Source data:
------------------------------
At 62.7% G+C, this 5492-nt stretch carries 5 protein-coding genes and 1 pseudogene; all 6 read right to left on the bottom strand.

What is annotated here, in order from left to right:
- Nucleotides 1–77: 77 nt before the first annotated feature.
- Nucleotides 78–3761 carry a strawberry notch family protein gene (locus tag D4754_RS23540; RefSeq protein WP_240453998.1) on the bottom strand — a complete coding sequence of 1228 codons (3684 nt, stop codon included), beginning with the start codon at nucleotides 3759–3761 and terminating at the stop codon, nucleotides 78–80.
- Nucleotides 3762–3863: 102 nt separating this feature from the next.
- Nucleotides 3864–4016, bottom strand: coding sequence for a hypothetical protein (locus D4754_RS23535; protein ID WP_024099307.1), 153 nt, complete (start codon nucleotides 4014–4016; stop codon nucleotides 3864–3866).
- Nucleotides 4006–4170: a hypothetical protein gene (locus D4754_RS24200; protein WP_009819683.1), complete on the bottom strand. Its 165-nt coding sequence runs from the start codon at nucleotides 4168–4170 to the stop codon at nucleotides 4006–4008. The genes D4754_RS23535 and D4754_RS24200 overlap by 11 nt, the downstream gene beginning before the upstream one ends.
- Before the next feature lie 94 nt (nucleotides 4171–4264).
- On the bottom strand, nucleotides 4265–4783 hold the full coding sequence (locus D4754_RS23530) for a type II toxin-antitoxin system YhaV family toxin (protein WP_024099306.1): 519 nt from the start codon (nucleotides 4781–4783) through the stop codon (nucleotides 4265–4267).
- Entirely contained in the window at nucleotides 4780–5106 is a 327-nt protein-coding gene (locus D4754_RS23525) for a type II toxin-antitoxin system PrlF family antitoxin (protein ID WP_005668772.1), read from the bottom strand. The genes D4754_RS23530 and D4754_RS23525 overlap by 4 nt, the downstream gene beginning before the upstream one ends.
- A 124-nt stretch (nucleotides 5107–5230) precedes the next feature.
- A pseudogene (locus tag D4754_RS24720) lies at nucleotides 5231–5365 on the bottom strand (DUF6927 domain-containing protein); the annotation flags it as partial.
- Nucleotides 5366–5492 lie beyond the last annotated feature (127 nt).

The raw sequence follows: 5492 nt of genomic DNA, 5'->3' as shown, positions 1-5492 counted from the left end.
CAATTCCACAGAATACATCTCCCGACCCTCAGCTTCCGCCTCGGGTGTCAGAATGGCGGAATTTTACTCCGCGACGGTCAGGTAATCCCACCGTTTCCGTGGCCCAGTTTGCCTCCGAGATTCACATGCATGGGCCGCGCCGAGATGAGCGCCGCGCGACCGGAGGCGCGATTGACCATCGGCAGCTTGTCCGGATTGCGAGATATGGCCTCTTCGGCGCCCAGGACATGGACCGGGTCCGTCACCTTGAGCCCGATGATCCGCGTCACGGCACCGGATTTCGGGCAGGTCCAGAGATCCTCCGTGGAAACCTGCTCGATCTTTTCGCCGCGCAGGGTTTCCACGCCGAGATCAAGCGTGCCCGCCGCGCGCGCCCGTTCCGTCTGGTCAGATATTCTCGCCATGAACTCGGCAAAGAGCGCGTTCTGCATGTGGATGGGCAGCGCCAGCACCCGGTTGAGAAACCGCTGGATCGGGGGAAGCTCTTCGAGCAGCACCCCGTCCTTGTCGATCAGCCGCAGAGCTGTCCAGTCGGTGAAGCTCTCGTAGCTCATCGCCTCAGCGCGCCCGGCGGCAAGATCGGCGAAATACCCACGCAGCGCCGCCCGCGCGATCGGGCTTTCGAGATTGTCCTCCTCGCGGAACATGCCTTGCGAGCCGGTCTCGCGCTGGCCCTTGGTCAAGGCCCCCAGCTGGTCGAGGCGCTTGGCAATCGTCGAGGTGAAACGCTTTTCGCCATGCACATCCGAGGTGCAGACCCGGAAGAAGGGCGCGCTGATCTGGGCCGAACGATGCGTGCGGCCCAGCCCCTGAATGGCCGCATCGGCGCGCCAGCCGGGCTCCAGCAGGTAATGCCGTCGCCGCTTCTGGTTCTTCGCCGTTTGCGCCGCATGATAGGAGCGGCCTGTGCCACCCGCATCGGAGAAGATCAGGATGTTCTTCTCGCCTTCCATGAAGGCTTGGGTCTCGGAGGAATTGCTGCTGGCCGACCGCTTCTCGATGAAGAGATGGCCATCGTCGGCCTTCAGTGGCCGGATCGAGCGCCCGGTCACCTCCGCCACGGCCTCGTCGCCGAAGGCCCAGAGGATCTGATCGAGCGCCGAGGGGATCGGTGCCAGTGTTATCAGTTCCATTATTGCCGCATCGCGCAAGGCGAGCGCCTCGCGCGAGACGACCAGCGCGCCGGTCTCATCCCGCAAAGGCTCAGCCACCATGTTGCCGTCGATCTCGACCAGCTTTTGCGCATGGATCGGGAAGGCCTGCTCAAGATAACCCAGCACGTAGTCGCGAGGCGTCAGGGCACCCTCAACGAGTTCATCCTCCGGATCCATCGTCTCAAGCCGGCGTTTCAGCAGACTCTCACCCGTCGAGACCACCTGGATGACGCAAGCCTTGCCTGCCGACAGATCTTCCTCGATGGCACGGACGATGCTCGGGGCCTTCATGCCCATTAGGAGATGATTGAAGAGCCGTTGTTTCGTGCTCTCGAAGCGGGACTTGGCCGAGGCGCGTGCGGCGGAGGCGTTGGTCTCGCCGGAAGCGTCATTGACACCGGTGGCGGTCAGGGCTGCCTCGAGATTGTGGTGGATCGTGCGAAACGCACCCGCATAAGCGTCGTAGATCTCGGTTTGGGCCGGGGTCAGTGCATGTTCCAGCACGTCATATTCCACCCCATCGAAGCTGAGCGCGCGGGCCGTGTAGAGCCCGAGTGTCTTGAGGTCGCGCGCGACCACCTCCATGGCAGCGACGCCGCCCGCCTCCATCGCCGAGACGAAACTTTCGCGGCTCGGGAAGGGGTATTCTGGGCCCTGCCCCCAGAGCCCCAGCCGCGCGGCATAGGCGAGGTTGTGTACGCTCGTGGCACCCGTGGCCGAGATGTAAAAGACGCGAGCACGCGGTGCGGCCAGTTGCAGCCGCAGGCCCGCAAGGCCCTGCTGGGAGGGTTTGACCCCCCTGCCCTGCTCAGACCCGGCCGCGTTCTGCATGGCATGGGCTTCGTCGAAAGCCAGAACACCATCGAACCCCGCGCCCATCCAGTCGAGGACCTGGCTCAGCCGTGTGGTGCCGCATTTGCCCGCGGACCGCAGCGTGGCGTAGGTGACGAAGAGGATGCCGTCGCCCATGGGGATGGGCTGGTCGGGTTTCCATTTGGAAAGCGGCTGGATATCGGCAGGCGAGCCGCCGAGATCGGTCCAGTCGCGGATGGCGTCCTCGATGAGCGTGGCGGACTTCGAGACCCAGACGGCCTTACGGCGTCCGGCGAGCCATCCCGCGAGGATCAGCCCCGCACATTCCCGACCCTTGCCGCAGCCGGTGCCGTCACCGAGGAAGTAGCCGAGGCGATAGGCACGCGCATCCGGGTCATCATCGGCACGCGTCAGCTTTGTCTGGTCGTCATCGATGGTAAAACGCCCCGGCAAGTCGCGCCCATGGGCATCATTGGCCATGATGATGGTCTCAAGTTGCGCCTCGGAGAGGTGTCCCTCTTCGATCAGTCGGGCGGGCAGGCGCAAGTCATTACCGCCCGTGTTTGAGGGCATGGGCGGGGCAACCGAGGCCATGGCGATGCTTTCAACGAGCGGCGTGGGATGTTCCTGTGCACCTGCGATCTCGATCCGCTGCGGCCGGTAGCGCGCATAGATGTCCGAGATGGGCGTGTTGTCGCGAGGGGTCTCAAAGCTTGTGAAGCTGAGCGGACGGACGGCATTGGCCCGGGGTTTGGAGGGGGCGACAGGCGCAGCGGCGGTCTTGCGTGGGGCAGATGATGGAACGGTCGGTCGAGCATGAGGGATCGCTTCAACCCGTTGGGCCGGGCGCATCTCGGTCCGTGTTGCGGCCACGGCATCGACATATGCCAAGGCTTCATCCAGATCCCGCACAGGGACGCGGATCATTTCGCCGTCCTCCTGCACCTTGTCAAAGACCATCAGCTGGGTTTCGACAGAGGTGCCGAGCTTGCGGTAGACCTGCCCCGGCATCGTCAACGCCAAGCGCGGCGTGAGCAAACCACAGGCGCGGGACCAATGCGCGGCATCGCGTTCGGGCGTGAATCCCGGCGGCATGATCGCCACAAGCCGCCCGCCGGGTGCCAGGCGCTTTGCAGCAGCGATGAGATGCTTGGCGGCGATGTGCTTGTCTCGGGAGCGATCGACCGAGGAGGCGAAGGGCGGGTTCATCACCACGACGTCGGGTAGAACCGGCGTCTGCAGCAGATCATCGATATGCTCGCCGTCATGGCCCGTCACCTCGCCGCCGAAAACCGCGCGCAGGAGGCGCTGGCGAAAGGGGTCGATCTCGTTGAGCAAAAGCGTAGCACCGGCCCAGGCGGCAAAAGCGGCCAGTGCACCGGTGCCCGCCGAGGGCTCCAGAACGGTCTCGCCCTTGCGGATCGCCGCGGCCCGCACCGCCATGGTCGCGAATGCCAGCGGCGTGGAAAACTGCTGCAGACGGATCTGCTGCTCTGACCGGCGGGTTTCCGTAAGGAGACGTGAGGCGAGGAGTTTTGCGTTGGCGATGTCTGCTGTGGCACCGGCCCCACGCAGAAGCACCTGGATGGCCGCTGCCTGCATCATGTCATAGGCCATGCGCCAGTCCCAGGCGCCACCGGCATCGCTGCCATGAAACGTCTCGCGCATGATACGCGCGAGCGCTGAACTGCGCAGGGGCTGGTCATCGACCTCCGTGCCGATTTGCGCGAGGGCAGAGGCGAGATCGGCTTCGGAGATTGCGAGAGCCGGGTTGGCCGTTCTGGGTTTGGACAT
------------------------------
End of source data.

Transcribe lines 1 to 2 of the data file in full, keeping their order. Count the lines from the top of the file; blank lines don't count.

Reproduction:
At 62.7% G+C, this 5492-nt stretch carries 5 protein-coding genes and 1 pseudogene; all 6 read right to left on the bottom strand.

What is annotated here, in order from left to right: